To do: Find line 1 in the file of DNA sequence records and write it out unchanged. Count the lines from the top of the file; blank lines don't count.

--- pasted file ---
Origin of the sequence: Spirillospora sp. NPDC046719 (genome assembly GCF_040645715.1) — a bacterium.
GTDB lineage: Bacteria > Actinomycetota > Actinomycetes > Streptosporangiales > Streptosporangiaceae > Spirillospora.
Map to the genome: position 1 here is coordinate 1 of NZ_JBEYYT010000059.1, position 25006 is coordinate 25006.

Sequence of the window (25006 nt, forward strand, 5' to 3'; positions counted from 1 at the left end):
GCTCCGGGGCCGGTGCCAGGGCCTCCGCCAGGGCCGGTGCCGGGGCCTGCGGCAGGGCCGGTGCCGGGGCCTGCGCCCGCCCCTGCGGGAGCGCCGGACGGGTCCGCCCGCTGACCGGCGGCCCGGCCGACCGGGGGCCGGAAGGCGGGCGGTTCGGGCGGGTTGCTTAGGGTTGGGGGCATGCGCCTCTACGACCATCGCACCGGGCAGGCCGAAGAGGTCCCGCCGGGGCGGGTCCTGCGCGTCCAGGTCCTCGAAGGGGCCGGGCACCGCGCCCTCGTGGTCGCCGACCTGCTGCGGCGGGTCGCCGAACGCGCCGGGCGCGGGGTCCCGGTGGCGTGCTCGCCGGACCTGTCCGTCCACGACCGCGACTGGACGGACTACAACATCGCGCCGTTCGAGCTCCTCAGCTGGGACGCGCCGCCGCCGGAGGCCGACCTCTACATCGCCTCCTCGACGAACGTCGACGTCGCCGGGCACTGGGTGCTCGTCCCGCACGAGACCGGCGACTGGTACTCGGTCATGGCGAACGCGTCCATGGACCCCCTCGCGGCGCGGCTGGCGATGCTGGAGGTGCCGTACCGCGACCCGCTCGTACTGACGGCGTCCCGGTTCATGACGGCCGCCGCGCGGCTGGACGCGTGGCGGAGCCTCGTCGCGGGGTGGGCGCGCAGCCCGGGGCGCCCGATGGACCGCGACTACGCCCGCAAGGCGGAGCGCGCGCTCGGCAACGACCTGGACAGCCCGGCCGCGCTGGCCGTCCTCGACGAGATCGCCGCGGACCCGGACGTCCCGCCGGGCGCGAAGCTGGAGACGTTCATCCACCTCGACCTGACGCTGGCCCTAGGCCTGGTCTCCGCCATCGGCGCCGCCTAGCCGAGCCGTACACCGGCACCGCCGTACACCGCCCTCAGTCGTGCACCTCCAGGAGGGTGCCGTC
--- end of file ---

Origin of the sequence: Spirillospora sp. NPDC046719 (genome assembly GCF_040645715.1) — a bacterium.